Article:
However, the crisis does not free the companies from their responsibilities regarding compliance, governance, the protection of personal data or critical company intellectual property. What operators of critical infrastructure have continuously prepared themselves for over the past few years is now necessary for virtually every company wishing to continue operating in a meaningful way.

Of course, it is essential to avoid the concrete physical dangers of the disease for individuals. But it is equally vital to carry out a quick, operative and yet sustainable risk assessment of the necessary systems, access routes and end devices of their users as the foundation for the protection of the company, its services, processes, and data.

Preventing the crisis after the crisis

It does not serve anyone's interests if, as a result of this change in the work model, an organization is exposed to an increasing number of unmanaged security risks.These risks are to a large extent to be addressed individually, but they can nevertheless be classified into a number of complex issues that must be considered: device protection (many users will have to resort to the use of private equipment due to the lack of corporate devices), secured communications, secure authentication, and authorization are increasingly important, particularly in such an exceptional situation.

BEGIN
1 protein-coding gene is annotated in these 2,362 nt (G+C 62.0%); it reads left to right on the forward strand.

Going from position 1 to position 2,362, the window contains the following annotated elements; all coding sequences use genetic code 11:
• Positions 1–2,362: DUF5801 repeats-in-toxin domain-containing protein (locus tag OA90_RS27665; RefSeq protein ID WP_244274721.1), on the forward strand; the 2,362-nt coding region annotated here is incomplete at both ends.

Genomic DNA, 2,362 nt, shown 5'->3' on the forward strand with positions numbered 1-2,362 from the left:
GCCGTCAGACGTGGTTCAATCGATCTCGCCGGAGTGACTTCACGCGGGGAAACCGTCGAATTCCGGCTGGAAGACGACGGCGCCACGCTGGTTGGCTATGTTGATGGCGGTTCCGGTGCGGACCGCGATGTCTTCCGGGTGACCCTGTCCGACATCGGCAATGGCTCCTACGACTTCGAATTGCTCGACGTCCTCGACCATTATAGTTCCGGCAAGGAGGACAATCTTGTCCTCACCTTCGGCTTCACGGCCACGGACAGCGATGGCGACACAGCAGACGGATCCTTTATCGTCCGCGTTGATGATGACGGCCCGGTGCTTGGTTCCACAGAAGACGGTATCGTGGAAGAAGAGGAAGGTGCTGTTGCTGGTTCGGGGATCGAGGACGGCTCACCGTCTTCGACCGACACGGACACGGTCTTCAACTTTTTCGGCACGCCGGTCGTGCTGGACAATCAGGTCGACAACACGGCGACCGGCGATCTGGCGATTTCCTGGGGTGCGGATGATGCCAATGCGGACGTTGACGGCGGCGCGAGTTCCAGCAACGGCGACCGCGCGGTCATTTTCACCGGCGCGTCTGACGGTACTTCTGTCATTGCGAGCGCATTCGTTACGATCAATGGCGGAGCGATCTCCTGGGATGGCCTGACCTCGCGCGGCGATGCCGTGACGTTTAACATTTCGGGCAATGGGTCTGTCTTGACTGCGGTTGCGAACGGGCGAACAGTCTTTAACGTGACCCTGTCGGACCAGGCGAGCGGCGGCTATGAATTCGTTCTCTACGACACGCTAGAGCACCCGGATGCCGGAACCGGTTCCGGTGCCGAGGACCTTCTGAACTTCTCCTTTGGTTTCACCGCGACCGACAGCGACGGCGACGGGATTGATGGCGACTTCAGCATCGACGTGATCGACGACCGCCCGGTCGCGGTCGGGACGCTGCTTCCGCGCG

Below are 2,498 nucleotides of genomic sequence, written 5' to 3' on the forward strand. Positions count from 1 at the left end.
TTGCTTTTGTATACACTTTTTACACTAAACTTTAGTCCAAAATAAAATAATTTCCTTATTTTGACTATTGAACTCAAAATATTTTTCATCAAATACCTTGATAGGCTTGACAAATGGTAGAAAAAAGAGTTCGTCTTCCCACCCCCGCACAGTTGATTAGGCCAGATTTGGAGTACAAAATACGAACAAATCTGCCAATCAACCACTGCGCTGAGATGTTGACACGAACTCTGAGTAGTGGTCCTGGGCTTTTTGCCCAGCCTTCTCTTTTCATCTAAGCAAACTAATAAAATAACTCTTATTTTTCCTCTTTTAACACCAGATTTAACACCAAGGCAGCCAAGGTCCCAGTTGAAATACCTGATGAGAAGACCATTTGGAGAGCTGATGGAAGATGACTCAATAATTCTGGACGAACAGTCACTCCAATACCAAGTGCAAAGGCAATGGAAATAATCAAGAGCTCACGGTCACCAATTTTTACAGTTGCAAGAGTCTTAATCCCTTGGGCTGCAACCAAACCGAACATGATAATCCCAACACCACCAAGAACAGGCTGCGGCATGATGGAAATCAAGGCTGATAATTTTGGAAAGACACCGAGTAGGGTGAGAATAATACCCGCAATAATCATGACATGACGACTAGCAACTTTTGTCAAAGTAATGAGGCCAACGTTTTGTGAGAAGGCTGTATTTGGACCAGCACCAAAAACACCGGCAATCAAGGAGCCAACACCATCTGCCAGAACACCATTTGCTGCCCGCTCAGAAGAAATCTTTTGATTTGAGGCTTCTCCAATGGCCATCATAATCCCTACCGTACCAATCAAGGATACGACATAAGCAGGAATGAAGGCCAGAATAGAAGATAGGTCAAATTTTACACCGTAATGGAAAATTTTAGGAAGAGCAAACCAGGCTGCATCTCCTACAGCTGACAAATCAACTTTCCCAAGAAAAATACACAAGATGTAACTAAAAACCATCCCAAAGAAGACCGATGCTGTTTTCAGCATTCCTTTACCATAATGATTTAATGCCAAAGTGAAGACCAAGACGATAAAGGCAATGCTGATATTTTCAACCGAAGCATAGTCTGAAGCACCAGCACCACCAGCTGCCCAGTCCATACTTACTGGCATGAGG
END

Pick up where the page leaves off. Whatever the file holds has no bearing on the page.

Understanding the modified attack surface

When moving towards home office work as an undisputedly beneficial, alternative way of contributing to corporate processes, one insight is indispensable: This changes the attack surface of a company dramatically: all at once (without protective measures) a multitude of previously personal network access points and home networks become a vulnerable part of an enterprise network. Information and credentials stored therein are under threat and can presumably be used with little criminal energy as a doorway to a corporate network or digital services provided as Software-as-a-Service.

The loss or theft of an unprotected or inadequately protected access device with local data or credentials can be an immediate threat to a company, an NGO or a public authority not just today, but also later when the current crisis will hopefully be just a vague dark memory.

Taking the first appropriate steps